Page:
Mappnig Network Drives for unattended use

When running Web Connection applications under IIS, you are most likely not loggged in as a specific user and there is no user console active. Instead IIS runs under a system context that is a custom logon that isn't directly bound to user control.

This means if you rely on drive mappings in your applications, drive mappings that you make under your regular user account are not going to be visible in the IIS session directly.

This also means that you have to explicitly map drives. There are a couple of ways of doing this.

Use UNC Paths

UNC paths are direct network references to paths on the network. So rather than using mapped drive letters you provide the full network file location.

use \\server\share\folder\data.dbf

There are several problems with this approach. First and foremost there's no way to specify login information so if your remote drive requires authentication with username and password this will not work. It'll only work when the network login matches rights on both machines.

Additionally in my experience UNC access to files is often drastically slow than mapped drives. I'm not sure why this happens and in researching I've found lots of conflicting information on this topic. Experiment with both shared and UNC drives and compare performance before making a descision on either approach.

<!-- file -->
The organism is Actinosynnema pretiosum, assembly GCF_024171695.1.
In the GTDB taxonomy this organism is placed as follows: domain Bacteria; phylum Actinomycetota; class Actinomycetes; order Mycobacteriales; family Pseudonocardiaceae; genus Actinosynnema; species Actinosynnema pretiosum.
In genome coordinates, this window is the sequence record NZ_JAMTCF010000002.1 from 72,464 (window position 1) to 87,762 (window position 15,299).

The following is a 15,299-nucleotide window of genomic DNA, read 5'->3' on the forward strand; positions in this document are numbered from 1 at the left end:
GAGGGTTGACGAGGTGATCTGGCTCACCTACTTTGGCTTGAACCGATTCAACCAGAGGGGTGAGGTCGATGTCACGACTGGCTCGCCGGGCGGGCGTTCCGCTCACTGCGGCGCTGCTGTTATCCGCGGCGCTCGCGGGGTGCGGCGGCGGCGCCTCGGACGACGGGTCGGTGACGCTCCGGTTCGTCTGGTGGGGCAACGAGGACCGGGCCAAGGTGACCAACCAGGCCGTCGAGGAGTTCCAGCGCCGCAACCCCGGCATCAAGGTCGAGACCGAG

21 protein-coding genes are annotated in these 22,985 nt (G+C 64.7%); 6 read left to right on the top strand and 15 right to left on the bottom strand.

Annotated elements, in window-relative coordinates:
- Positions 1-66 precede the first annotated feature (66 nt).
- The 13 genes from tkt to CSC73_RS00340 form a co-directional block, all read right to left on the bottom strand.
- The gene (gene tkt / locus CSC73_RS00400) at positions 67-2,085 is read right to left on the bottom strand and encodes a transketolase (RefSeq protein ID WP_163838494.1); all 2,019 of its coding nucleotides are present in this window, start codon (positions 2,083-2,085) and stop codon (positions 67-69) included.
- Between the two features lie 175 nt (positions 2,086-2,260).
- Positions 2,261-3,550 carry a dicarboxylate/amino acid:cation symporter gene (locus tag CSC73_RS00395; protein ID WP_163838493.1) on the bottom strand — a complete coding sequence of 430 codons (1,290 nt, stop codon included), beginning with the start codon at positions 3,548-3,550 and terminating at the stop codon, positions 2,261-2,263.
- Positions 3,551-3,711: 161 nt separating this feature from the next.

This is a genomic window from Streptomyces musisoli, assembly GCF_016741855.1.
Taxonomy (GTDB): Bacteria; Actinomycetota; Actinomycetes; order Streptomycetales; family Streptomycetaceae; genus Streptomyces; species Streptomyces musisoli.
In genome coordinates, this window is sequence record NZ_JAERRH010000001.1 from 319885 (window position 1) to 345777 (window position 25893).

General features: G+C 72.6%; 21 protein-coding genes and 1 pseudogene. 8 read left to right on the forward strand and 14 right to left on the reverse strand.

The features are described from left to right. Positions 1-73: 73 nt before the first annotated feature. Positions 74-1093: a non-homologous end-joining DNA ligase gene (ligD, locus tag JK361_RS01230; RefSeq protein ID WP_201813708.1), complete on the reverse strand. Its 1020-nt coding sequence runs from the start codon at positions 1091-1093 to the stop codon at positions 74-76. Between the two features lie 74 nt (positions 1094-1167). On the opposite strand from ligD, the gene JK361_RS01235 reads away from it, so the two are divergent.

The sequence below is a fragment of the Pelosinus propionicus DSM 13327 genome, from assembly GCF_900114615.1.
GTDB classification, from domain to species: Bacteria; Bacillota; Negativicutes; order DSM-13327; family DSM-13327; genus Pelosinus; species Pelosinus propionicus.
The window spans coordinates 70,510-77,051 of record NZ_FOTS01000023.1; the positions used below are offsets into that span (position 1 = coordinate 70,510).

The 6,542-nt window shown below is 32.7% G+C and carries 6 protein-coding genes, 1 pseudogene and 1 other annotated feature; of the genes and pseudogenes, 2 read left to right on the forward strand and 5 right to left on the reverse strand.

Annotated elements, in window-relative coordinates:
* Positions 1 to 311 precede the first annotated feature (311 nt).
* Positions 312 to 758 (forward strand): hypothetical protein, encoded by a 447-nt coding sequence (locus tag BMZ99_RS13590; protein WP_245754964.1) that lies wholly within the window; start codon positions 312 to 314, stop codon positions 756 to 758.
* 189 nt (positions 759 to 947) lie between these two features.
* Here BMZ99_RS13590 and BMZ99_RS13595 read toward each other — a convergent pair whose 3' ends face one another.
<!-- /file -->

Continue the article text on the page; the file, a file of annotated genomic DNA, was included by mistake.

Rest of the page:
Map your Drives on your application's Startup

You can also map a drive as part of your application's startup process. You'll want to do this as one of the very first things you do before you access any resources that live on the remote drive, preferrably in YourServer::OnInit().

You can use the following helper function:

mapnetworkdrive("i:","\\RASXPS\CDrive","username","password")
IF (!IsDir("i:\temp"))  && point at some known path or file
    *** Log this error into the startup trace log (wwTraceLog.txt)
    this.Trace("i: drive was not mapped...") 
ENDIF

Use your Machine Policy to create a Startup Script

Windows supports creating startup scripts that are launched as part of policy. Keep in mind that IIS runs under a system context so typically user context is not loaded (ie. there are no startup and start tasks that fire) so using policy is what's required to ensure when a new user sessions is started that the scripts execute.

To do this:

  • Go Edit Group Policy from the Start Menu
  • Local Computer Policy/Computer Configuration/Windows Setting/Scripts/Startup
  • Create a batch file on disk where all accounts can access it

In the batch file include your NET USE statements:

NET USE i: "\\server\data" "password" /USER:"username" /persistent:yes
NET USE h: "\\server\configuration" "password" /USER:"username" /persistent:yes

Note that you may have to include the domain name of the user if you are running on a Windows DOMAIN (ie. "DOMAIN\username").



© West Wind Technologies, 1996-2019 • Updated: 02/18/16
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